5 Feb 2024

Wh- questions for Cambridge B1 Preliminary stories

I’d like to share an idea today to practise and have fun with Cambridge B1 Preliminary story writing.

B1 Preliminary Stories

In the story task, students are always given the first sentence of a story. They have to continue from that sentence and write around 100 words.

I train my students to stop and ask questions to collect their ideas together. I get them to think of the answers to questions starting with: Who, Where, What and Why.

Let’s look at the first sentence of the story in the sample paper in the B1 Preliminary for Schools Handbook.

Jo looked at the map and decided to go left.

Let’s ask 4 Wh- questions (these 4 question words can generate questions for almost any of the B1 Preliminary story sentences) :

  1. Who is this person?
  2. Where is the person?
  3. What’s this person doing?
  4. Why?
  1. Who is Jo? Is Jo a man/woman/girl/boy?
  2. Where is Jo?
  3. What’s Jo doing? (Also for this particular question: What kind of map is it? What’s on the map? What’s left?)
  4. Why is Jo looking at the map? Why does Jo decide to go left?

Showing students an example of the next sentence to continue the story generated from this kind of brainstorming can help.

Find the answers to my four questions!

Can you find the answers to my questions by reading my two stories?

1. Jo looked at the map and decided to go left. He was tired of waiting in the traffic jam and the GPS suggested a quicker route to get to the concert.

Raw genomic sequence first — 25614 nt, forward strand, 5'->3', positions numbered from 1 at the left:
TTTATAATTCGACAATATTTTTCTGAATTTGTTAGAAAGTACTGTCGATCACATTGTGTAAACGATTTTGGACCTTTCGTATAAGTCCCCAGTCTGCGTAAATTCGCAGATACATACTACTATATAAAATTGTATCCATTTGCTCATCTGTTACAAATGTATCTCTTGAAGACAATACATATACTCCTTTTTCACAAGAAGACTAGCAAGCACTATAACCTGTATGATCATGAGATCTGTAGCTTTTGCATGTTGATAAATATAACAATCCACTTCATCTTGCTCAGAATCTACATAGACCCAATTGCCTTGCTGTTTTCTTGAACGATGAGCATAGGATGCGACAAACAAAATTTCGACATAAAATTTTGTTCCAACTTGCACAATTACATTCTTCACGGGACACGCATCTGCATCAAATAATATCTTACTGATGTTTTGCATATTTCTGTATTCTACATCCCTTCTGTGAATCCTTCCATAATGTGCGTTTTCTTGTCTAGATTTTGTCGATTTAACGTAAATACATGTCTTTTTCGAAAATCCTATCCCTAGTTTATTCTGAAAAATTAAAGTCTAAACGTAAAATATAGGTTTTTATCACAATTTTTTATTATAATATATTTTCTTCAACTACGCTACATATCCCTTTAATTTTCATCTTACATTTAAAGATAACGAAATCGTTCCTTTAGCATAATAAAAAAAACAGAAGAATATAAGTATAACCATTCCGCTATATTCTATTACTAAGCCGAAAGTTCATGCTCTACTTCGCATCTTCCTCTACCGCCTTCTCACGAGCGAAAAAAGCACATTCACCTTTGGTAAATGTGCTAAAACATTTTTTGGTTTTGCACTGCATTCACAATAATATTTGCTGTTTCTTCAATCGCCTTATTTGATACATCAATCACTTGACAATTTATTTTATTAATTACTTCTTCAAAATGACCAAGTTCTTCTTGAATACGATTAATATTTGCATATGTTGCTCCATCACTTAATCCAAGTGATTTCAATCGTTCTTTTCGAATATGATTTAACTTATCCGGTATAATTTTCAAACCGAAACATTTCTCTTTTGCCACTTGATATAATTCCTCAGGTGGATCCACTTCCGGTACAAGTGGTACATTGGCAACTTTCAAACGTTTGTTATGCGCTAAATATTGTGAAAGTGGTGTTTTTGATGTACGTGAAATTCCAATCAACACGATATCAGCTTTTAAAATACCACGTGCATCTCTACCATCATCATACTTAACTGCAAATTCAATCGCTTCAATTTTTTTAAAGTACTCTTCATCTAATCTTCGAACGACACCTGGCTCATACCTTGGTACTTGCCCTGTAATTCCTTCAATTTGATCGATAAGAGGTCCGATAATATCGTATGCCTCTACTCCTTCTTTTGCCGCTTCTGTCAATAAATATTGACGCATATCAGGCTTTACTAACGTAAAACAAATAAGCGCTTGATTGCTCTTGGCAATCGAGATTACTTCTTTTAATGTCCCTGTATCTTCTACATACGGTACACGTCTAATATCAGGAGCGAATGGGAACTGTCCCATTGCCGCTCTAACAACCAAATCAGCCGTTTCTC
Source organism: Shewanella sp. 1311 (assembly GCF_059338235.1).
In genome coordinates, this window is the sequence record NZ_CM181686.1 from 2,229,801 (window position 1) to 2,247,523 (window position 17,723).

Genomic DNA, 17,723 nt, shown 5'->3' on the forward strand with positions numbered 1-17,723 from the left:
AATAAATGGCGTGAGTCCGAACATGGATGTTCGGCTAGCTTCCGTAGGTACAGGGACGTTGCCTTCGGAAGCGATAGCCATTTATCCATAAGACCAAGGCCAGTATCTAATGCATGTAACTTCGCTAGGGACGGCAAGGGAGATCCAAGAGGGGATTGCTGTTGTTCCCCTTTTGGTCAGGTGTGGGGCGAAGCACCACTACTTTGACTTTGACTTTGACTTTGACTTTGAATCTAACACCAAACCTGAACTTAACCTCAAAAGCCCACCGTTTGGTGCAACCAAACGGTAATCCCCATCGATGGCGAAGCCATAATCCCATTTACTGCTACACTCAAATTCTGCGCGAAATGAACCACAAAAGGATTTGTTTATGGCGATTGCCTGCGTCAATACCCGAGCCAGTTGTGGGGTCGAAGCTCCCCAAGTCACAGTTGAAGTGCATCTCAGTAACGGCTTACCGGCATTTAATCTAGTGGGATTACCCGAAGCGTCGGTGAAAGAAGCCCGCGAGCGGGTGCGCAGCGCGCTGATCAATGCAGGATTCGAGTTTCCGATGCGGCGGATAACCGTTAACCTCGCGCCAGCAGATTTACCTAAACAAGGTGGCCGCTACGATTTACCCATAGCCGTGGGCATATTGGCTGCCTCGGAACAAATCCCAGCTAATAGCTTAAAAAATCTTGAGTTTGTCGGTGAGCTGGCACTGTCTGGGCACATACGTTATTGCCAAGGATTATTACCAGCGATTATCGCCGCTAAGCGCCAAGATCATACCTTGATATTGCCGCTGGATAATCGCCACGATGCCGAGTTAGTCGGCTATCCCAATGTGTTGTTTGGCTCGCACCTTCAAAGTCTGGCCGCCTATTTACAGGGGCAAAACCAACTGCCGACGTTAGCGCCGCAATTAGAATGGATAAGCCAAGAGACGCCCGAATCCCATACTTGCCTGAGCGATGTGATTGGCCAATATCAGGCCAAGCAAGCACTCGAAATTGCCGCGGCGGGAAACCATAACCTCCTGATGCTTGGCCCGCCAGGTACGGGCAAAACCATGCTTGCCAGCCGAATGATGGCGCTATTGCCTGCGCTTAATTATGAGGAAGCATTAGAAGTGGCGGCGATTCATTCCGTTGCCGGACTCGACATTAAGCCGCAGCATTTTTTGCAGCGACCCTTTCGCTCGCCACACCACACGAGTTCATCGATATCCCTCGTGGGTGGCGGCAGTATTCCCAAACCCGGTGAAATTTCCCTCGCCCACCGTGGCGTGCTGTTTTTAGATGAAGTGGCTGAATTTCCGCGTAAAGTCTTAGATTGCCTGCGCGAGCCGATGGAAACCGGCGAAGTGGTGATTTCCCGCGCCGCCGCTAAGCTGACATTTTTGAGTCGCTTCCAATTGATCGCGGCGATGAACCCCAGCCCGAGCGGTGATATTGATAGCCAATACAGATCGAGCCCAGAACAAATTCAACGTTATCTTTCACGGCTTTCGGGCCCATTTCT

1. Jo is a man. The sentence starts with ‘He’ and he’s driving a car, so he must be an adult.
  2. Jo is in a car and he’s in a traffic jam.
  3. He’s driving a car.
  4. He’s trying to find a way to avoid the traffic, to get moving. He decided to go left to avoid the traffic and get to his destination (the concert).

2. Jo looked at the map and decided to go left. After folding it up, she put it inside her schoolbag and ran along the narrow street.

  1. Jo is a teenager or perhaps a girl (she goes to school).
  2. She’s outside, in the street, in a place she doesn’t know.
  3. She’s deciding which route to take and she’s on foot.
  4. She’s trying to go somewhere and is using a paper map to find her way. She’s seen a route on the map.

By using these four Wh- Questions, and stopping to brainstorm ideas before they start writing, students should have some ideas for their stories.

In class, why not try this activity to generate ideas?

Then students can pass on their stories to other students to read and answer the four Wh- questions.

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